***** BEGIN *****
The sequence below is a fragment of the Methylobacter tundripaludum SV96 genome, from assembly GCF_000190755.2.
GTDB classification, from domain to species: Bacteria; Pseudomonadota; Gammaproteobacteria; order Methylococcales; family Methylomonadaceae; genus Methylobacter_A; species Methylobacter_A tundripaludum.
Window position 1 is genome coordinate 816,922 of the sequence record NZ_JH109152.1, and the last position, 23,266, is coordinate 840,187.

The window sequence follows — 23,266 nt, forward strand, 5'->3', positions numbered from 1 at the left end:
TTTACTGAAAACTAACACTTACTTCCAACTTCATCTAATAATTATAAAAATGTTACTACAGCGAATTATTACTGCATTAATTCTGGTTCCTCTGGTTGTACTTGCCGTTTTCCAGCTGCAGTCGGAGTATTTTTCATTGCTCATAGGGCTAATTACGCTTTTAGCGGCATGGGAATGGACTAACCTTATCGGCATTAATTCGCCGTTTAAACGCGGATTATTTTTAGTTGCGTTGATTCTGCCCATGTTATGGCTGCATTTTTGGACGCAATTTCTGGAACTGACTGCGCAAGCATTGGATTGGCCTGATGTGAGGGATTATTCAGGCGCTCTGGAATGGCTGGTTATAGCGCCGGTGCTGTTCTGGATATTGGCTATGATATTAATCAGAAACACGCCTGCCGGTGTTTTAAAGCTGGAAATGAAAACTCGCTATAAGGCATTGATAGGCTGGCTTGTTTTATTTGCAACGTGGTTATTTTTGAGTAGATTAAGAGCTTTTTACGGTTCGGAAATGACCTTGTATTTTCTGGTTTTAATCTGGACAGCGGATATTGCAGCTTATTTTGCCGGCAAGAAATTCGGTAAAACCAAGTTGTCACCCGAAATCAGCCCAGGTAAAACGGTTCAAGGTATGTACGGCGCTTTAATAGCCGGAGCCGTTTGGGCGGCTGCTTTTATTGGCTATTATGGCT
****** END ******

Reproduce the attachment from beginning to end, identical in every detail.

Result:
The sequence below is a fragment of the Methylobacter tundripaludum SV96 genome, from assembly GCF_000190755.2.
GTDB classification, from domain to species: Bacteria; Pseudomonadota; Gammaproteobacteria; order Methylococcales; family Methylomonadaceae; genus Methylobacter_A; species Methylobacter_A tundripaludum.
Window position 1 is genome coordinate 816,922 of the sequence record NZ_JH109152.1, and the last position, 23,266, is coordinate 840,187.

The window sequence follows — 23,266 nt, forward strand, 5'->3', positions numbered from 1 at the left end:
TTTACTGAAAACTAACACTTACTTCCAACTTCATCTAATAATTATAAAAATGTTACTACAGCGAATTATTACTGCATTAATTCTGGTTCCTCTGGTTGTACTTGCCGTTTTCCAGCTGCAGTCGGAGTATTTTTCATTGCTCATAGGGCTAATTACGCTTTTAGCGGCATGGGAATGGACTAACCTTATCGGCATTAATTCGCCGTTTAAACGCGGATTATTTTTAGTTGCGTTGATTCTGCCCATGTTATGGCTGCATTTTTGGACGCAATTTCTGGAACTGACTGCGCAAGCATTGGATTGGCCTGATGTGAGGGATTATTCAGGCGCTCTGGAATGGCTGGTTATAGCGCCGGTGCTGTTCTGGATATTGGCTATGATATTAATCAGAAACACGCCTGCCGGTGTTTTAAAGCTGGAAATGAAAACTCGCTATAAGGCATTGATAGGCTGGCTTGTTTTATTTGCAACGTGGTTATTTTTGAGTAGATTAAGAGCTTTTTACGGTTCGGAAATGACCTTGTATTTTCTGGTTTTAATCTGGACAGCGGATATTGCAGCTTATTTTGCCGGCAAGAAATTCGGTAAAACCAAGTTGTCACCCGAAATCAGCCCAGGTAAAACGGTTCAAGGTATGTACGGCGCTTTAATAGCCGGAGCCGTTTGGGCGGCTGCTTTTATTGGCTATTATGGCT